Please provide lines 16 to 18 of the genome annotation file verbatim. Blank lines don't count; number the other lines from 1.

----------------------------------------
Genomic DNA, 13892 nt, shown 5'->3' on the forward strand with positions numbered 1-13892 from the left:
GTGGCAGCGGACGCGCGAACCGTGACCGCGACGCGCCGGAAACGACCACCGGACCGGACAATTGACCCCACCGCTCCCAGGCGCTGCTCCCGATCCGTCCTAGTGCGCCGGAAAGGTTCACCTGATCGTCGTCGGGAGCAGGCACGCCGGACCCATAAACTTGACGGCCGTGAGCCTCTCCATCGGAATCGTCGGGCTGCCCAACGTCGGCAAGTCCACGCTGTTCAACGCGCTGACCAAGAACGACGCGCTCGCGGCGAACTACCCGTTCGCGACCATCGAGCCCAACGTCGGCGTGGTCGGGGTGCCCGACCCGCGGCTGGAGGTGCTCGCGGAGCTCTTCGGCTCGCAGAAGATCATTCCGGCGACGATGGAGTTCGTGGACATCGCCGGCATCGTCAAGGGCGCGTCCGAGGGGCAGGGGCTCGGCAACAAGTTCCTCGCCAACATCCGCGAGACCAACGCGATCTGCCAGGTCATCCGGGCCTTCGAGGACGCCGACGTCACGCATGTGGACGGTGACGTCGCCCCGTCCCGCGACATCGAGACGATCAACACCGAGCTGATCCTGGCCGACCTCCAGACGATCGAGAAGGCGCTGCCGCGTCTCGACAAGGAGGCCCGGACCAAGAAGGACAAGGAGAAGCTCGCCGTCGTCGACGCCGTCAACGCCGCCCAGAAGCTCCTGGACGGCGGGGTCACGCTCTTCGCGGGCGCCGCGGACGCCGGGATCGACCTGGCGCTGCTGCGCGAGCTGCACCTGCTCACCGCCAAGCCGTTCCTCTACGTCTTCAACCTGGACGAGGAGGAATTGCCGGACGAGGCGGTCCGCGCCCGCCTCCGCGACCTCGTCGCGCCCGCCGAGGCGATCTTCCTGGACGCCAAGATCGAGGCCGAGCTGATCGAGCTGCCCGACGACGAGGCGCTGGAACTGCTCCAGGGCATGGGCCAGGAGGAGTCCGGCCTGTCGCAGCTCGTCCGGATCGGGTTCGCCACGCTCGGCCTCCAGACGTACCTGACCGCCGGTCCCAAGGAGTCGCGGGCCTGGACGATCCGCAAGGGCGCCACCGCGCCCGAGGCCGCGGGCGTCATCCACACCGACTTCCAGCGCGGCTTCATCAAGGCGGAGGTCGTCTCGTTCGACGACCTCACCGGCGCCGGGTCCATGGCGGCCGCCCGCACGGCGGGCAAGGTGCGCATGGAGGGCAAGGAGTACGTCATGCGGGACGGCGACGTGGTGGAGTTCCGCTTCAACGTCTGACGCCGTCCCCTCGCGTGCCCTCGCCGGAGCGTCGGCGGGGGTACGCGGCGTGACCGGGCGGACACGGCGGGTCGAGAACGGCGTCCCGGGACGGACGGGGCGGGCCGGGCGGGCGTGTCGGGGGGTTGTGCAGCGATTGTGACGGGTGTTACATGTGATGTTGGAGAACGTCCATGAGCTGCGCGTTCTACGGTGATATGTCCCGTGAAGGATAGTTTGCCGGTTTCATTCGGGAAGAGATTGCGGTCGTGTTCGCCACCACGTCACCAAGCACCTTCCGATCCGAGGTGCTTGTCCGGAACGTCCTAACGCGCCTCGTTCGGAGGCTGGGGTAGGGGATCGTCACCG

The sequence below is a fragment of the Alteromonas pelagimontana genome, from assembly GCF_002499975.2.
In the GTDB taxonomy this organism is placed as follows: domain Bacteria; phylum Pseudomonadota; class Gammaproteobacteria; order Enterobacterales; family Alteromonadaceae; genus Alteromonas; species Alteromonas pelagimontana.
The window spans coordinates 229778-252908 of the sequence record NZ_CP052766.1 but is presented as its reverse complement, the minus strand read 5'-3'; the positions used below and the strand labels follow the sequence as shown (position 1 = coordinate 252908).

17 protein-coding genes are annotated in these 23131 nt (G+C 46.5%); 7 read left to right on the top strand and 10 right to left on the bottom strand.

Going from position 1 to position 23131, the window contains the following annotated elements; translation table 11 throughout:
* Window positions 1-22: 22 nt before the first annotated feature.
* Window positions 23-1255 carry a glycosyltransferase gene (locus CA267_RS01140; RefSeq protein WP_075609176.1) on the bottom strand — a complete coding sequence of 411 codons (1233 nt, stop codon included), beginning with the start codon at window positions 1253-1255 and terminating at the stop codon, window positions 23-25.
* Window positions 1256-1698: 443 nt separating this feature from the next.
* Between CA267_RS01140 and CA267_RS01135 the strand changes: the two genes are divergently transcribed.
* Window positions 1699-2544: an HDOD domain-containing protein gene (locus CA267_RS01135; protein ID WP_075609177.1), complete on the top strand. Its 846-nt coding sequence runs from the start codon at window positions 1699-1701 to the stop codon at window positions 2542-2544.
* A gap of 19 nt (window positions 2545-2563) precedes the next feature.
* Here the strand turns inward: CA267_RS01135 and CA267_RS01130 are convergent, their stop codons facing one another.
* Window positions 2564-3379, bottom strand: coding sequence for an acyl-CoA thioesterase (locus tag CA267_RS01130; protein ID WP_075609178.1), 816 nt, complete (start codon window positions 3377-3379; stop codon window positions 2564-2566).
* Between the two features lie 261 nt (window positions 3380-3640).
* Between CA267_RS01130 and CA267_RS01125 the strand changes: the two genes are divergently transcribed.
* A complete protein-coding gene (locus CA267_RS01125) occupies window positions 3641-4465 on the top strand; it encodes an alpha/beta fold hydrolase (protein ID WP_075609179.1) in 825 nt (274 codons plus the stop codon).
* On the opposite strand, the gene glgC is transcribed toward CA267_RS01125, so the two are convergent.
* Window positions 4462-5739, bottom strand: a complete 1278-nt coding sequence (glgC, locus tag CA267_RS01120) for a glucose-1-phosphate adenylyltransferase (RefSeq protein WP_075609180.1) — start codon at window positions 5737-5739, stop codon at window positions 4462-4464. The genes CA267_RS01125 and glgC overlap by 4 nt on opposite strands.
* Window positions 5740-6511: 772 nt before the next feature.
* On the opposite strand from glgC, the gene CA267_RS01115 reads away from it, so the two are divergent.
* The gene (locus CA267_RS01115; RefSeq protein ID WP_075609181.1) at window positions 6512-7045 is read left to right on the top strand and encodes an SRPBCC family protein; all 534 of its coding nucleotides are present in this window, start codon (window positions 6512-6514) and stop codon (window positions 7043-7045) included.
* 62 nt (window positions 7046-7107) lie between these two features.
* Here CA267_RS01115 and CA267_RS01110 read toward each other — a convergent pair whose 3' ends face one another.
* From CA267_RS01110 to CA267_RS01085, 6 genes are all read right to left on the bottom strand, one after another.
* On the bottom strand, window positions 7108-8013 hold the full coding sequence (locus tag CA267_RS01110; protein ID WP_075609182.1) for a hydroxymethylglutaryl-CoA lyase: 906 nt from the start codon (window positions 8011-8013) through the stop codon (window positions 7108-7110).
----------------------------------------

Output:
* Between the two features lie 261 nt (window positions 3380-3640).
* Between CA267_RS01130 and CA267_RS01125 the strand changes: the two genes are divergently transcribed.
* A complete protein-coding gene (locus CA267_RS01125) occupies window positions 3641-4465 on the top strand; it encodes an alpha/beta fold hydrolase (protein ID WP_075609179.1) in 825 nt (274 codons plus the stop codon).